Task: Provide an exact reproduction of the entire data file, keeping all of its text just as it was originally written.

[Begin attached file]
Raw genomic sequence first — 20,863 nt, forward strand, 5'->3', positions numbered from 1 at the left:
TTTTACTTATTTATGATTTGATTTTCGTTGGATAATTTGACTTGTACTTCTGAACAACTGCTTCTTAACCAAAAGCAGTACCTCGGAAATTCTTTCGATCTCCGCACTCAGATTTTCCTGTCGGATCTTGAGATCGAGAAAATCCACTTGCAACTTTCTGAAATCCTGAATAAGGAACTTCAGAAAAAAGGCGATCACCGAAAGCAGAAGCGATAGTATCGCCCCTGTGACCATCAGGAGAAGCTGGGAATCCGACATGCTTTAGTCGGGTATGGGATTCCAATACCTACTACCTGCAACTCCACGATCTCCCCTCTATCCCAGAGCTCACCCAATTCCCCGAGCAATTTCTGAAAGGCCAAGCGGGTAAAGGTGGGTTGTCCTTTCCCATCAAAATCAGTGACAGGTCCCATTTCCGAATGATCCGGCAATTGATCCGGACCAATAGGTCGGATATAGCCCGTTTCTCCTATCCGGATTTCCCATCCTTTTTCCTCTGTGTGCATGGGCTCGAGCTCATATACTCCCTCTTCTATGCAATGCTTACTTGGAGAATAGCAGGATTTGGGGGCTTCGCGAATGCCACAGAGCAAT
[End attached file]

Raw genomic sequence first — 20,863 nt, forward strand, 5'->3', positions numbered from 1 at the left:
TTTTACTTATTTATGATTTGATTTTCGTTGGATAATTTGACTTGTACTTCTGAACAACTGCTTCTTAACCAAAAGCAGTACCTCGGAAATTCTTTCGATCTCCGCACTCAGATTTTCCTGTCGGATCTTGAGATCGAGAAAATCCACTTGCAACTTTCTGAAATCCTGAATAAGGAACTTCAGAAAAAAGGCGATCACCGAAAGCAGAAGCGATAGTATCGCCCCTGTGACCATCAGGAGAAGCTGGGAATCCGACATGCTTTAGTCGGGTATGGGATTCCAATACCTACTACCTGCAACTCCACGATCTCCCCTCTATCCCAGAGCTCACCCAATTCCCCGAGCAATTTCTGAAAGGCCAAGCGGGTAAAGGTGGGTTGTCCTTTCCCATCAAAATCAGTGACAGGTCCCATTTCCGAATGATCCGGCAATTGATCCGGACCAATAGGTCGGATATAGCCCGTTTCTCCTATCCGGATTTCCCATCCTTTTTCCTCTGTGTGCATGGGCTCGAGCTCATATACTCCCTCTTCTATGCAATGCTTACTTGGAGAATAGCAGGATTTGGGGGCTTCGCGAATGCCACAGAGCAAT